A June day.
Stifling, high heat. Where: a few miles off a highway in Kentucky. Me: a fair-skinned person who left her hat in the car. Unsuitable adornments: a long skirt, heavier than the weather warranted, a v-neck tee, and sandals with wedge heels. Italian leather, well-cushioned. Made for sustained walking excursions, albeit safe, flat city ones.
I went rogue.
Half a mile up the side of a steep hill, through a woodsy trail. Climbing, up up up, like a pack mule. Sweat-drenched. Determined. For what? A panicky attack of vertigo, and a stunning view of a river I’d only read about earlier that day.
This view, this river:
A flushed face, drenched shirt, and fear-of-heights induced inability to stand up straight? A small price to pay, all for one decent photo and a story that later made my grandma laugh (thanks, mom!).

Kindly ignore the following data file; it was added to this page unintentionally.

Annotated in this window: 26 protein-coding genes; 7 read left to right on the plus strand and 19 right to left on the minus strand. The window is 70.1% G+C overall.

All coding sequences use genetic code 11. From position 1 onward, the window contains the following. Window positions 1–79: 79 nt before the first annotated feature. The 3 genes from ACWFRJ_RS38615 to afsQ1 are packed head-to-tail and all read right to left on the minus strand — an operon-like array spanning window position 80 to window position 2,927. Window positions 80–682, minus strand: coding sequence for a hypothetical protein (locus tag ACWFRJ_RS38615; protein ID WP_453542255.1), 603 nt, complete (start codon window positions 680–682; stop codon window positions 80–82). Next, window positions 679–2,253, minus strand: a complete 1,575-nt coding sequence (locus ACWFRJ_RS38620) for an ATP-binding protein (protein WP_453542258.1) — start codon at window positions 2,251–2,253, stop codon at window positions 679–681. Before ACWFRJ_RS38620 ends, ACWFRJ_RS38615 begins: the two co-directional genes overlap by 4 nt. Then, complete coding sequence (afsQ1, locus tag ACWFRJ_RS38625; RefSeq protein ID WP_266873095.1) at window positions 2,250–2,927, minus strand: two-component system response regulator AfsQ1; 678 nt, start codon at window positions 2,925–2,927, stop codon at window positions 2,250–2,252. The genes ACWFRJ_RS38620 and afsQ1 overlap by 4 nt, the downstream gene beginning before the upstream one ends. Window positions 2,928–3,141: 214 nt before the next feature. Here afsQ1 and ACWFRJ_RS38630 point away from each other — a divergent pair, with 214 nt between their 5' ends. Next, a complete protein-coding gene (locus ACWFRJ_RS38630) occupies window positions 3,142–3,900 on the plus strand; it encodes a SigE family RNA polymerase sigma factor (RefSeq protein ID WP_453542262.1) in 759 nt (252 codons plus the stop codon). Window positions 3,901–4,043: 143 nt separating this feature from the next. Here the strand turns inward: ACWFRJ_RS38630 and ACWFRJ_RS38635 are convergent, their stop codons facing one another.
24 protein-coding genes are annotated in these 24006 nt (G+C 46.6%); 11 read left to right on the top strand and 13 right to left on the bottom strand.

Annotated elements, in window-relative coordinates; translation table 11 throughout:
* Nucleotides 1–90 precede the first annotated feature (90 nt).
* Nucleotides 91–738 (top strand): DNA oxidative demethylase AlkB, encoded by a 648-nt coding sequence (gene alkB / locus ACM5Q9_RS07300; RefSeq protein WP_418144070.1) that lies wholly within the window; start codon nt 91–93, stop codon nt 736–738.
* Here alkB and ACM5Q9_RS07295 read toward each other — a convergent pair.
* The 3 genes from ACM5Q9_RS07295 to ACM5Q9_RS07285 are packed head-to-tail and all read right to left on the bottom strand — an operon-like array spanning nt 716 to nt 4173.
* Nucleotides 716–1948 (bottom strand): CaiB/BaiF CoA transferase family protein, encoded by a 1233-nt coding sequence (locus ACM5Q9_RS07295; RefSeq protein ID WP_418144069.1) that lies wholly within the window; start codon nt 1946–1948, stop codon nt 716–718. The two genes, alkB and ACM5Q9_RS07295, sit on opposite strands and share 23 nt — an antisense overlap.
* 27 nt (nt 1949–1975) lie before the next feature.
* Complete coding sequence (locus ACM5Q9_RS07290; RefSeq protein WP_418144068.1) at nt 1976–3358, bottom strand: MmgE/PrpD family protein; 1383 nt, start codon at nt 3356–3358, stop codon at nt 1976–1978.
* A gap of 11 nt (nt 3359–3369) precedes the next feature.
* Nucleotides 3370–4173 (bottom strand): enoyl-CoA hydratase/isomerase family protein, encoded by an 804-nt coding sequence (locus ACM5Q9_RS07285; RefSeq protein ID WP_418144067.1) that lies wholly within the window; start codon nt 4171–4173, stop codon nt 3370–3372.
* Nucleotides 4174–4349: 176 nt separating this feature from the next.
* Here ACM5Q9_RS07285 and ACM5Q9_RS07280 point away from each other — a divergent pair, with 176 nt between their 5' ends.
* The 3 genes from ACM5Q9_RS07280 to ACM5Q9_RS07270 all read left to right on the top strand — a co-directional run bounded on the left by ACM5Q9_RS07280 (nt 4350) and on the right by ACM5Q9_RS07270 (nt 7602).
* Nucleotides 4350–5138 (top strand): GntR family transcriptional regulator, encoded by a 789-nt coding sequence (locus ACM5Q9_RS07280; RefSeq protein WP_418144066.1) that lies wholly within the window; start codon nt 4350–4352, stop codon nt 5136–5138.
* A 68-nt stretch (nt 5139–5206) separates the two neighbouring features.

This is my entry in the Weekly Photo Challenge: Achievement.
The view from our hotel room, with an obliging hawk soaring above the local river:
The perks to living in a river city are largely ones of aesthetics and mood and philosophy. Ambiance, if you will. Attitude. State of mind. Peace of mind. The advantages aren’t material; they’re bigger than that. More vital. Rivers are wise, yet fierce. Their beauty is quiet and chaotic, changing pace quicker than a hummingbird’s tissue-thin wings. Rivers remind me of nineteenth century English literature, or of the early twentieth century’s John Cowper Powys. Romantic, desolate, abiding. Cosmic. Or, in the words of Herman Hesse: “The river is everywhere.”